The EU and Israel are locked in a dispute that confirms how emotionally and politically fraught their relationship has become, particularly during Benjamin Netanyahu’s tenure as Israeli prime minister.

Even though Israel is one of Europe’s most important trading partners, the two sides’ efforts to establish any strategic relationship have always failed. The latest spat makes that aim even harder to achieve.

The current EU-Israeli dispute is about a decision by Catherine Ashton, the EU’s foreign policy chief, to publicize guidelines for funds that the European Commission will allocate to Israel during the next budgetary phase, beginning in 2014.

The guidelines state that in future no EU funding for grants, scholarships, or prizes will be awarded to any Israeli entity operating in the occupied territories of the West Bank, East Jerusalem, the Golan Heights, or the Gaza Strip. This includes research and nonprofit groups involved in academia, culture, science, and sport.

Ashton’s new guidelines complement Europe’s tougher stance on “rules of origin,” under which goods produced in the settlements should not benefit from the tax advantages that Israeli-made goods enjoy.

Netanyahu and several of his cabinet ministers have rounded on the EU. They are accusing the EU of hindering the mediation efforts of John Kerry, the U.S. secretary of state, who last week announced that peace talks between Israel and the Palestinians would resume in Washington after a three-year standoff.

The timing of the publication of the EU’s guidelines “sabotages the efforts that U.S. Secretary of State John Kerry is putting into bringing both sides back to the negotiating table,” Israel’s finance minister, Yair Lapid, said.

Israel also claimed that the EU was setting conditions for the resumption of peace talks by stating that no funds would be available to Israeli entities outside the internationally recognized 1967 borders.

On both counts, the Israeli criticism is disingenuous.

Until an agreement is reached between Israel and Palestine, international law recognizes only the 1967 borders. As a law-abiding entity, the EU is bound by relevant UN decisions. Israeli’s occupation and the Jewish settlements are illegal.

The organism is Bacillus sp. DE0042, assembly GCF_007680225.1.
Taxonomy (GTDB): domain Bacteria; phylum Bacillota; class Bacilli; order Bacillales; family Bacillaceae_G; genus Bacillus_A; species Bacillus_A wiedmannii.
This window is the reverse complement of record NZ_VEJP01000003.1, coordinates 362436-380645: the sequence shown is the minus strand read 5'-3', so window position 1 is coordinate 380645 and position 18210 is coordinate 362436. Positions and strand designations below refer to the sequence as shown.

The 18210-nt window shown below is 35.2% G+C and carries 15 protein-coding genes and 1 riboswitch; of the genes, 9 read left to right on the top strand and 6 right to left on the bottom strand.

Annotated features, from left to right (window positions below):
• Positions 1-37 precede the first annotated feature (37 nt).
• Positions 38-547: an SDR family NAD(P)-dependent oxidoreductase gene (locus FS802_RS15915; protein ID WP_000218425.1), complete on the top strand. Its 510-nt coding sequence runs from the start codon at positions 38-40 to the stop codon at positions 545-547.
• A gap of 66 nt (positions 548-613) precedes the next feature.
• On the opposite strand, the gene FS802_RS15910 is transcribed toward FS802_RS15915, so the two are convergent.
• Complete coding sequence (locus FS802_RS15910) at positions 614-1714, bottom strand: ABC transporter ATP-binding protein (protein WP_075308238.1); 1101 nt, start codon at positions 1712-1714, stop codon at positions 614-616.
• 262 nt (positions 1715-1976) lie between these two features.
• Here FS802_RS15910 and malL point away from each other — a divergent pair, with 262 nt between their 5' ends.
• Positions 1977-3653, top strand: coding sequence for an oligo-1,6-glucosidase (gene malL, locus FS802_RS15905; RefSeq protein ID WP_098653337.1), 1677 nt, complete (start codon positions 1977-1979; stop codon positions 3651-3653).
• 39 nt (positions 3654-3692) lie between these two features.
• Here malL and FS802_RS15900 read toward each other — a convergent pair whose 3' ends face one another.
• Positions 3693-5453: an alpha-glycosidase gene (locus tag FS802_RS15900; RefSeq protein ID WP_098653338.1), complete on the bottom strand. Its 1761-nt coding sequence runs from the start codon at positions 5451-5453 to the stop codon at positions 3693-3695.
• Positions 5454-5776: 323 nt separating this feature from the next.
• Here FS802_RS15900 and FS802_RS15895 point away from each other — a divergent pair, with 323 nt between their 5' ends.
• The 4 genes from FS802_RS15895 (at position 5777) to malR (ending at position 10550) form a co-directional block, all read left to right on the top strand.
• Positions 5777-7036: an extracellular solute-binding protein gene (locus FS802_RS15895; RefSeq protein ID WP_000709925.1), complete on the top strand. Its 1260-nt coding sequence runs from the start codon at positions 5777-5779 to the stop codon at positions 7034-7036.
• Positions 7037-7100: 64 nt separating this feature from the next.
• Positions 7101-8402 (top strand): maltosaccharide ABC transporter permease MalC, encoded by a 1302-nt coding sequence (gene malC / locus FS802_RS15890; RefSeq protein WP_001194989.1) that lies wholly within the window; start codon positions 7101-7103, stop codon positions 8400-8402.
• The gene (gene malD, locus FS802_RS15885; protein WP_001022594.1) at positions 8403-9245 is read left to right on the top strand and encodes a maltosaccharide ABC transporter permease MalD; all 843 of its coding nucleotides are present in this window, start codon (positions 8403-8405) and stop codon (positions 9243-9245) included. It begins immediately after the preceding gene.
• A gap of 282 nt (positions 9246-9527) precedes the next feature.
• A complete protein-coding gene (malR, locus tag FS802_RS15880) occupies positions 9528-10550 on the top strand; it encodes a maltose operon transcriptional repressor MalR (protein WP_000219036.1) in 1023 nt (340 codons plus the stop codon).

Apart from the guidelines’ political symbolism, it is hard to see how the miniscule amount of money that the European Commission allocates for grants and prizes could jeopardize any new peace talks.

It seems that Israel’s Far Right is looking for any excuse to make the peace negotiations fail before they have even begun. It is possible too that the Israeli government believes that some EU countries will disown the guidelines rather than being identified with any failure over the peace talks. This is unlikely. Ashton had the support of all 28 EU foreign ministers.

No, issuing these guidelines is not what Europe should be criticized for. What is surprising is that it has taken the EU so long to publish the new rules. Even symbolically, the EU has gone along with Israel’s practice of establishing “facts on the ground” both in East Jerusalem and the West Bank, jeopardizing the viability of a two-state solution.

Despite their support for a two-state solution, the Europeans, and especially German Chancellor Angela Merkel, were never united enough to agree on a policy to stop the settlement expansion. Now, the Europeans are finally realizing the costs of this policy. For Merkel, who is a sympathetic supporter of Israel, the two-state solution would secure Israel’s Jewish identity.

There is one Israeli argument against the EU guidelines that deserves consideration. Rejectionist movements in Palestine, which abhor Mahmoud Abbas, the Palestinian leader, and his anachronistic Fatah party, believe that it is far better to shun any peace talks because this would isolate Israel.

These rejectionist groups, which include Hezbollah (whose militant wing was banned by EU foreign ministers on Monday), Hamas, and other groups supported by Iran, tap into the Palestinians’ deprivation and humiliation. Because of that, the rejectionists enjoy some popular support.

But do they really serve the cause of the Palestinians?

Young Palestinians want an end to their humiliation at Israeli checkpoints and border crossings, as well as access to clean water, schools, decent housing, jobs, and the right to see the world. Instead, they are saddled with a leadership that is obsessed with power, victimhood, and a dependency culture—and financed by the EU.

The Abbas leadership is torn between colluding with the Israelis, pandering to the rejectionists, and appeasing the Americans.

The EU would enjoy more credibility in putting a limited amount of pressure on Israel if it worked harder for democratization in Palestine. After all, the EU is Palestine’s biggest donor. And giving money, as Ashton is finally making clear through her guidelines, carries responsibility.